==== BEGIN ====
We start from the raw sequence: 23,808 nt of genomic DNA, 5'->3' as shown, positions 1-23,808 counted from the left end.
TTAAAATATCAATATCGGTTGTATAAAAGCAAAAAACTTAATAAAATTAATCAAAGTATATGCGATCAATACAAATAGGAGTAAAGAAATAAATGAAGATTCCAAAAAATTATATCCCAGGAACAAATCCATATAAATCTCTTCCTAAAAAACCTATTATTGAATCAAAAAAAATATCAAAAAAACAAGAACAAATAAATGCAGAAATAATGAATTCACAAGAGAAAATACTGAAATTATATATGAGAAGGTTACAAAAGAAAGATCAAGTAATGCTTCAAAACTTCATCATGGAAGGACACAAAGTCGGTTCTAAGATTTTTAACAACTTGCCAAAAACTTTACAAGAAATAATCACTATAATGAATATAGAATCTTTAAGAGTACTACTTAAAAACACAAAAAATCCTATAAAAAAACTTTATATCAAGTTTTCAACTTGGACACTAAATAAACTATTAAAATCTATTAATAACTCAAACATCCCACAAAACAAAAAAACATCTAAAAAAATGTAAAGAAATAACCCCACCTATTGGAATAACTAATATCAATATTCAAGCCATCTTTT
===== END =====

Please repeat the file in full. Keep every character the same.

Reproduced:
We start from the raw sequence: 23,808 nt of genomic DNA, 5'->3' as shown, positions 1-23,808 counted from the left end.
TTAAAATATCAATATCGGTTGTATAAAAGCAAAAAACTTAATAAAATTAATCAAAGTATATGCGATCAATACAAATAGGAGTAAAGAAATAAATGAAGATTCCAAAAAATTATATCCCAGGAACAAATCCATATAAATCTCTTCCTAAAAAACCTATTATTGAATCAAAAAAAATATCAAAAAAACAAGAACAAATAAATGCAGAAATAATGAATTCACAAGAGAAAATACTGAAATTATATATGAGAAGGTTACAAAAGAAAGATCAAGTAATGCTTCAAAACTTCATCATGGAAGGACACAAAGTCGGTTCTAAGATTTTTAACAACTTGCCAAAAACTTTACAAGAAATAATCACTATAATGAATATAGAATCTTTAAGAGTACTACTTAAAAACACAAAAAATCCTATAAAAAAACTTTATATCAAGTTTTCAACTTGGACACTAAATAAACTATTAAAATCTATTAATAACTCAAACATCCCACAAAACAAAAAAACATCTAAAAAAATGTAAAGAAATAACCCCACCTATTGGAATAACTAATATCAATATTCAAGCCATCTTTT